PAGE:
Terminology



DEMON / EVIL SPIRIT

–  is a supernatural being, generally malevolent in character. In general, the more civilized pagan societies came to consider demons as powerful, supernatural beings who lacked the dignity of gods and who, depending on the circumstance, might be either benevolent or malevolent in their dealings with men. Some demons, like the Greek Pan, were nature spirits; others were guardians of the home or fields or watchers over travelers; still others were spirits of disease and insanity or dream spirits. Some demons were considered to be intermediaries between men and the gods. It was not until the development of late Hebraic and Christian thinking that demons came to represent the unqualified malevolence so common in European demonology of the 16th and 17th cent. This period was ahigh pointin the study of demons, in the speculation on their nature, number, and specific fiendishness. The list compiled in 1589 by a demonologist named Binsfield was considered to be highly authoritative. The widespread and ancient belief in demons is still a strong force in many regions of the world today.

ENTITY

– an entity is something that has a distinct, separate existence, though it need not be a material existence. In particular, abstractions and legal fictions are usually regarded as entities. In general, there is also no presumption that an entity is animate. Entities are used in system developmental models that display communications and internal processing of, say, documents compared to order processing. An entity could be viewed as a set containing subsets. In philosophy, such sets are said to be abstract objects. Sometimes, the word entity is used in a general sense of a being, whether or not the referent has material existence; e.g., is often referred to as an entity with no corporeal form, such as a language. It is also often used to refer to ghosts and other spirits.

EXORCISM

– in Christianity, a ceremony used to drive demons out of a person, place or thing they have possessed. Jesus healed people tormented by evil spirits, casting them out with a word, and his followers later drove out demons “in his name.” By the 3rd century this task was assigned to a specially trained class of lower clergy. Rituals for exorcism of people and places also exist in many other traditions.

EXORCIST

– the act, practice, or ceremony of exorcising usually preformed by a priest to rid an unwilling victim, place or thing of possession.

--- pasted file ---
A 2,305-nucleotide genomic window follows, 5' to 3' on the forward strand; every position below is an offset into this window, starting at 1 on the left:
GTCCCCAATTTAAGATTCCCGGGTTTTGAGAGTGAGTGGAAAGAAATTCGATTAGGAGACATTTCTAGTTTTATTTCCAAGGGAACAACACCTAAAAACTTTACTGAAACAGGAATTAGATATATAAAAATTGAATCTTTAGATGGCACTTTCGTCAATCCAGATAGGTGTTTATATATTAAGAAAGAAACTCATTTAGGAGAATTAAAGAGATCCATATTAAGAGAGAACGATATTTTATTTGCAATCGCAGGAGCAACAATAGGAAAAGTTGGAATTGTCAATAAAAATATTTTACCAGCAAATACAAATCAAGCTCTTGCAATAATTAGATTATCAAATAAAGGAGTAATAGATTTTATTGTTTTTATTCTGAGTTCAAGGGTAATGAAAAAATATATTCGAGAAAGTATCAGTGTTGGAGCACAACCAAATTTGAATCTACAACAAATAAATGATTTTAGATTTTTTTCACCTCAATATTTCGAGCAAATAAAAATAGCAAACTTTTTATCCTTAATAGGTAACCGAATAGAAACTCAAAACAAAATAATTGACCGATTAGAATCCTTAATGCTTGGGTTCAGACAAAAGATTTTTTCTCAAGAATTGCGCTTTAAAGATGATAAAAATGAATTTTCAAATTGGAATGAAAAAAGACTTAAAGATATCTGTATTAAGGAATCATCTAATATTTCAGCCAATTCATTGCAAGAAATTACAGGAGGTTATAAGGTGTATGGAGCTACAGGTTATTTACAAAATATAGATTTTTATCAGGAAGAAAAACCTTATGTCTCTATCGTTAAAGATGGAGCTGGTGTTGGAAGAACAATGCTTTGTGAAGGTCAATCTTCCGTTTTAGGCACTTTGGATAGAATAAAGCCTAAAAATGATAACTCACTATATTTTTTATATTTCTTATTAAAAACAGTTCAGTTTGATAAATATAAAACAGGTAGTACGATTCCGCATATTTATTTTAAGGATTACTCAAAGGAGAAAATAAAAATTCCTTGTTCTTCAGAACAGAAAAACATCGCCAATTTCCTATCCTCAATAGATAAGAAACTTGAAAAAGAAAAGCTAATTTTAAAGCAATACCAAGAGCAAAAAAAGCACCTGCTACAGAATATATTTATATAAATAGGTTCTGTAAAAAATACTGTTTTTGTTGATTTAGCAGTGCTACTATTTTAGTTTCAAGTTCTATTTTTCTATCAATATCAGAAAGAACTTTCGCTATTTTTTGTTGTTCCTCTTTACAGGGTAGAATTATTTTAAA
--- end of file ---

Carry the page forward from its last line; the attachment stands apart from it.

EXTRASENSORY PERCEPTION

– perception that involves awareness of information about something (such as a person or event) not gained through the senses and not deducible from previous experience. Classic forms of ESP include telepathy, clairvoyance, and precognition. No conclusive demonstrations of the existence of ESP in any individual have been given, but popular belief in the phenomenon remains widespread, and people who claim to possess ESP are sometimes employed by investigative teams searching for missing persons or things.

GHOST

– soul or specter of a deceased person.  Belief in ghosts has been common since ancient times and is reflected in folklore around the world.  It is based on the notion that the spirit is separable from the body and can continue its existence after the death of the body. Ghosts are believed to inhabit the netherworld and to be capable of returning to the world of the living, appearing as living beings or in a nebulous likeness of the deceased.  They are thought to be especially likely to haunt places or people connected with some strong emotion of their past life, such as fear, remorse, or the terror of a violent death.  The traditional visual manifestations of haunting include ghostly apparitions, the movement of objects, or the appearance of strange lights; auditory signs include disembodied laughter and screams, knocking, or footsteps.

HAUNTING(s)

there are five types of hauntings (listed from harmless to dangerous)

1. Residual – are repeated playbacks of auditory, visual, smells, and other sensory phenomenon that are attributed to a traumatic event, life altering event, or a routine event of a person or place, like an echo or a replay of past events but poses no harm to the residents. Example: every night at 4:00am the closet light will turn on and the bedroom smells of roses. These events have a spirit, ghost or entity that is not aware of the living world and most likely cannot be interacted with.

2. Intelligent – (known as the classic haunting) is the opposite of a Residual Haunting; all is the same except the spirits, ghost or entities are aware of the living and very well can be interacted with. Example: capturing an answer to a question asked by an investigator during an EVP session. Can sometimes pose a nuisance to residents and could become harmful.

3. Poltergeist – comes from the German word noisy spirit.  In spiritism, certain phenomena, such as rapping, movement of furniture, and breaking of crockery, for which there is no apparent scientific explanation. Believers in spiritism interpret these phenomena, particularly common during séances, as evidence of the presence of supernatural spirits. This type of phenomena can become very dangerous, sometimes attaching itself to families following them where ever they go. Some believe that this phenomena is the work of devils, demons and even us. For more information please read “Poltergeist”